Build design is distinctive – I don't think I've ever seen such consistently cylindrical bodies (i.e., the Batons are well named ). Despite the name, I wouldn't suggest using these as personal defense weapons - they are much smaller than I expected, and relatively thin-walled. Personally, I would have preferred a few more grip elements, as they are somewhat minimalist in external styling. But I am glad to see tailstanding has been maintained, with a lanyard attachment point.

    The location of the control switch near the head will be good for traditional consumers (i.e. standard under-hand grip). The low battery indicator built into the switch is a clever idea, although I typically found it activated fairly late in the lifespan of the cells (i.e. output had already dropped out of regulation). Still, I'm always glad to see warning indicators included as secondary features (i.e. much better than flashing in the main beam).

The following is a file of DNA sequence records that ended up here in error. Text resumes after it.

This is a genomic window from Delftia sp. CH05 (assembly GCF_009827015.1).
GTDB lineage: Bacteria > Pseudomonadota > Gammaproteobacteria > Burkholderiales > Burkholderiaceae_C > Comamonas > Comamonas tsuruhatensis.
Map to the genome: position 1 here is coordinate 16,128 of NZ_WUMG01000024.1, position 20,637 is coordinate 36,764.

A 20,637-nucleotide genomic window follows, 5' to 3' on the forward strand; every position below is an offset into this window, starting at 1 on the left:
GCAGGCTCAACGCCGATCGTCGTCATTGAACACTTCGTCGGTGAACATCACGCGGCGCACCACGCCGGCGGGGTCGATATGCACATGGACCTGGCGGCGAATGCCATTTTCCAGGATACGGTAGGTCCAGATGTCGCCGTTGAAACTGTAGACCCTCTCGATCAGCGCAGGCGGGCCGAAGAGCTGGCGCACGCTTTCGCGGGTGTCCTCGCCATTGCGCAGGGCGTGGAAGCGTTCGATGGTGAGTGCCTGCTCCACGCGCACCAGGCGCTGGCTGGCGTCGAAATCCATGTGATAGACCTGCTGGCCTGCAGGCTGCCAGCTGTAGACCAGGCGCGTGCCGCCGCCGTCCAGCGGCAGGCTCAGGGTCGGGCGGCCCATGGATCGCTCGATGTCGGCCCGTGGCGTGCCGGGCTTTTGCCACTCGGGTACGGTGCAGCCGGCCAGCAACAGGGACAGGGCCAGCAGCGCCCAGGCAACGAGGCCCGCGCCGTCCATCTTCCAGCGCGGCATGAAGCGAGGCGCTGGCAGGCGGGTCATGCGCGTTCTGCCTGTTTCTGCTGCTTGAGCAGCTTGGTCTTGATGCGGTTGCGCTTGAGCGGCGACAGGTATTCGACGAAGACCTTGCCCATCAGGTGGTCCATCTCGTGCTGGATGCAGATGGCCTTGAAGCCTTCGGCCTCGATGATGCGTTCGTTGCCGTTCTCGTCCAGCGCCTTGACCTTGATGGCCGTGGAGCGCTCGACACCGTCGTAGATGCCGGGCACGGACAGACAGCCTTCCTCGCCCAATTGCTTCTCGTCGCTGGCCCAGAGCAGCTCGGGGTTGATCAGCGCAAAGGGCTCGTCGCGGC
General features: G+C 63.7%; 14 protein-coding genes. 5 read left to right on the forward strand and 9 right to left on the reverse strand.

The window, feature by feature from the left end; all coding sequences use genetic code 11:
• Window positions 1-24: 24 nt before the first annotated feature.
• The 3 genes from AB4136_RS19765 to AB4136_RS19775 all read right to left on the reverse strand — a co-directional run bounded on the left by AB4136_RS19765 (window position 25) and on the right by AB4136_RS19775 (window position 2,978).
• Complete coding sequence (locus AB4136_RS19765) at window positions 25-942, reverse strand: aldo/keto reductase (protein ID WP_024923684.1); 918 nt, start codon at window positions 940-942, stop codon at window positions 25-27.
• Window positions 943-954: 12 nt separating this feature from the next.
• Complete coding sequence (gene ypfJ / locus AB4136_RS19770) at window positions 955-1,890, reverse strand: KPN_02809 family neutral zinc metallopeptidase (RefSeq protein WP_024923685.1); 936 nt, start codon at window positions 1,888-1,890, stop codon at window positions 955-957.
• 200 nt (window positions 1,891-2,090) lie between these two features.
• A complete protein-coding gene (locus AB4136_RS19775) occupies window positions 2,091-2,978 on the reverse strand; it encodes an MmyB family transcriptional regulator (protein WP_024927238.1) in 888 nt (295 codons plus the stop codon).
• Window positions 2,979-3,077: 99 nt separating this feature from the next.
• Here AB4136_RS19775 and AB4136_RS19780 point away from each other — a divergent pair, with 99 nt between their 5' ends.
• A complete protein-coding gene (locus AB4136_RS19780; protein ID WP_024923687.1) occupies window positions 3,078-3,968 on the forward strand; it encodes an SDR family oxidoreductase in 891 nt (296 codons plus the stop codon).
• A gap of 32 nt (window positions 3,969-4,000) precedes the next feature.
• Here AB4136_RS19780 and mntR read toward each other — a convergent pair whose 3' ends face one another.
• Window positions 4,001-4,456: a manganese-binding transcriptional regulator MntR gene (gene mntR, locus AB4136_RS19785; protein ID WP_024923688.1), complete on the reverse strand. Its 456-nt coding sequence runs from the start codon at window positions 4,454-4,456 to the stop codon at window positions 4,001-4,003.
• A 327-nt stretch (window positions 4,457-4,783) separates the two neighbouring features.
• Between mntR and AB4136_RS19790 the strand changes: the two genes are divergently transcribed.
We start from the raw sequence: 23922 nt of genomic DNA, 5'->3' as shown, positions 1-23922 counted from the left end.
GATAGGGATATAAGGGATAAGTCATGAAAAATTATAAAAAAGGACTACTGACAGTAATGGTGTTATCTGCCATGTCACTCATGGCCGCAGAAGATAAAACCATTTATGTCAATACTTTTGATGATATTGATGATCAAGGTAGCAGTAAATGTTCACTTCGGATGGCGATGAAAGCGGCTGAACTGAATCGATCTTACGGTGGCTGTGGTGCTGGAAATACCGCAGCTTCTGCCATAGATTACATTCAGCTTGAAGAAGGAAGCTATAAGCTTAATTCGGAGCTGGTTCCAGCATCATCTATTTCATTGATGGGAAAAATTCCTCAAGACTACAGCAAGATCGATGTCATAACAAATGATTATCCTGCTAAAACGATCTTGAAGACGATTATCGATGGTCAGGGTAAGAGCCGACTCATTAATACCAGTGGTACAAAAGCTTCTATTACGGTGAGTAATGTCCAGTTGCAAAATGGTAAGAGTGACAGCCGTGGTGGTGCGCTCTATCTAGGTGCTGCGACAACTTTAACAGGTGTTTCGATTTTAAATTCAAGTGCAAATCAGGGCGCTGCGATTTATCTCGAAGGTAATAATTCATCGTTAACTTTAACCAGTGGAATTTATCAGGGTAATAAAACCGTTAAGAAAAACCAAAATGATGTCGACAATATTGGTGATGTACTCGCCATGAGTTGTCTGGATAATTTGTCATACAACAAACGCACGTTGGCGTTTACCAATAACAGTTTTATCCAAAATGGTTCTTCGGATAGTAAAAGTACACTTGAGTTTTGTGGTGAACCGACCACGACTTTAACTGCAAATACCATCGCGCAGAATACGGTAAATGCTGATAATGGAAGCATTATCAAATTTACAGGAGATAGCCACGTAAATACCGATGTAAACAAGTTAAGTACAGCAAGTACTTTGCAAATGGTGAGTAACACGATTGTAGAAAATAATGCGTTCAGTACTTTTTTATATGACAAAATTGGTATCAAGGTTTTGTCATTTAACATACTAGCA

Despite some thread issues on my samples, the overall builds seem ok – certainly a step up from the earlier ITP A6. However, the lights do use plastic battery carriers, and the bodies feel a lot less substantial than the typical Olight higher-end lines (e.g. M-series lights).

    That said, performance, beam profile and user interface are all well-designed and well-executed. I could see these lights being popular with traditional consumers (i.e. non-flashaholics, who use only standard alkaline cells ).

    ----

    Olight S35 and S65 supplied by 4Sevens for review.
    Last edited by selfbuilt; 11-05-2011 at 08:56 AM.
    Full list of all my reviews: flashlightreviews.ca. Outdoor 100-yard Beamshots 2011. Latest: Olight M18 Striker.
    Gratefully accepting donations to my battery fund.

  2. #2
    Enlightened
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    Default Re: Olight Baton S35 & S65 (XM-L, 3xAA and 6xAA) Review: RUNTIMES, VIDEOS, BEAMSHOTS